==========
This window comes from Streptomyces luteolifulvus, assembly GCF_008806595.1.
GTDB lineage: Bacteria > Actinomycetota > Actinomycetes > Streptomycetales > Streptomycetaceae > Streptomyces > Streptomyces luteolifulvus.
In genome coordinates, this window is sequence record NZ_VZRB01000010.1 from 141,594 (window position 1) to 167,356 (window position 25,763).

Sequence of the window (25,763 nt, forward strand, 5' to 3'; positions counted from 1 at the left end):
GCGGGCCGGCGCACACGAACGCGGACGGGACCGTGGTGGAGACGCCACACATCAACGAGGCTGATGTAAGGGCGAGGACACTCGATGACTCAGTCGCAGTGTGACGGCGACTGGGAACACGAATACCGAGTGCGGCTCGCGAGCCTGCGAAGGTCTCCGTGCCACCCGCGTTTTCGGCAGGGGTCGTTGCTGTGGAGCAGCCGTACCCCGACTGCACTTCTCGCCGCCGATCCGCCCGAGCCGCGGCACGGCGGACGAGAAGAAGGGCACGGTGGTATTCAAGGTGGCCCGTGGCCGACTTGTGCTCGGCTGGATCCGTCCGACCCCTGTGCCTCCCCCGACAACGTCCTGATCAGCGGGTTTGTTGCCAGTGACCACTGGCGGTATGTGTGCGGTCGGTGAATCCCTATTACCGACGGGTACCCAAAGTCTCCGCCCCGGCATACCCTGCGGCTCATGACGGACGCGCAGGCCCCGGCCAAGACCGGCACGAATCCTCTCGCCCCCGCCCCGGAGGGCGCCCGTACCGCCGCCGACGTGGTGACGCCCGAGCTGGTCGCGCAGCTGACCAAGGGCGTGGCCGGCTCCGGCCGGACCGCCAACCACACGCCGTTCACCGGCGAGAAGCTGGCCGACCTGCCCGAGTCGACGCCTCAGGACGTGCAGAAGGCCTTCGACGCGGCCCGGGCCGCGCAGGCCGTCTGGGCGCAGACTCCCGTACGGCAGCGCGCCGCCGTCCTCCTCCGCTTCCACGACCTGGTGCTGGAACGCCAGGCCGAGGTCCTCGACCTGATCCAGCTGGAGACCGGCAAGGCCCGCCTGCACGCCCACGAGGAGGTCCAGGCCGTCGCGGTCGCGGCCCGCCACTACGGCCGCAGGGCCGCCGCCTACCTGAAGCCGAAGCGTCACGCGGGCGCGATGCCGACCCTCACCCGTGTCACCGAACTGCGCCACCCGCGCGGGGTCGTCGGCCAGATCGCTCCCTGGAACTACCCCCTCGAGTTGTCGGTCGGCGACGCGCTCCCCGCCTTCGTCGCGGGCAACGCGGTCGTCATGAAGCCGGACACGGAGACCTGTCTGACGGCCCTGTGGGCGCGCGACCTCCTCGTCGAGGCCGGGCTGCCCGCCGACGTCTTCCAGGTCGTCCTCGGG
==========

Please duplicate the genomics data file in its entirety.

This window comes from Streptomyces luteolifulvus, assembly GCF_008806595.1.
GTDB lineage: Bacteria > Actinomycetota > Actinomycetes > Streptomycetales > Streptomycetaceae > Streptomyces > Streptomyces luteolifulvus.
In genome coordinates, this window is sequence record NZ_VZRB01000010.1 from 141,594 (window position 1) to 167,356 (window position 25,763).

Sequence of the window (25,763 nt, forward strand, 5' to 3'; positions counted from 1 at the left end):
GCGGGCCGGCGCACACGAACGCGGACGGGACCGTGGTGGAGACGCCACACATCAACGAGGCTGATGTAAGGGCGAGGACACTCGATGACTCAGTCGCAGTGTGACGGCGACTGGGAACACGAATACCGAGTGCGGCTCGCGAGCCTGCGAAGGTCTCCGTGCCACCCGCGTTTTCGGCAGGGGTCGTTGCTGTGGAGCAGCCGTACCCCGACTGCACTTCTCGCCGCCGATCCGCCCGAGCCGCGGCACGGCGGACGAGAAGAAGGGCACGGTGGTATTCAAGGTGGCCCGTGGCCGACTTGTGCTCGGCTGGATCCGTCCGACCCCTGTGCCTCCCCCGACAACGTCCTGATCAGCGGGTTTGTTGCCAGTGACCACTGGCGGTATGTGTGCGGTCGGTGAATCCCTATTACCGACGGGTACCCAAAGTCTCCGCCCCGGCATACCCTGCGGCTCATGACGGACGCGCAGGCCCCGGCCAAGACCGGCACGAATCCTCTCGCCCCCGCCCCGGAGGGCGCCCGTACCGCCGCCGACGTGGTGACGCCCGAGCTGGTCGCGCAGCTGACCAAGGGCGTGGCCGGCTCCGGCCGGACCGCCAACCACACGCCGTTCACCGGCGAGAAGCTGGCCGACCTGCCCGAGTCGACGCCTCAGGACGTGCAGAAGGCCTTCGACGCGGCCCGGGCCGCGCAGGCCGTCTGGGCGCAGACTCCCGTACGGCAGCGCGCCGCCGTCCTCCTCCGCTTCCACGACCTGGTGCTGGAACGCCAGGCCGAGGTCCTCGACCTGATCCAGCTGGAGACCGGCAAGGCCCGCCTGCACGCCCACGAGGAGGTCCAGGCCGTCGCGGTCGCGGCCCGCCACTACGGCCGCAGGGCCGCCGCCTACCTGAAGCCGAAGCGTCACGCGGGCGCGATGCCGACCCTCACCCGTGTCACCGAACTGCGCCACCCGCGCGGGGTCGTCGGCCAGATCGCTCCCTGGAACTACCCCCTCGAGTTGTCGGTCGGCGACGCGCTCCCCGCCTTCGTCGCGGGCAACGCGGTCGTCATGAAGCCGGACACGGAGACCTGTCTGACGGCCCTGTGGGCGCGCGACCTCCTCGTCGAGGCCGGGCTGCCCGCCGACGTCTTCCAGGTCGTCCTCGGG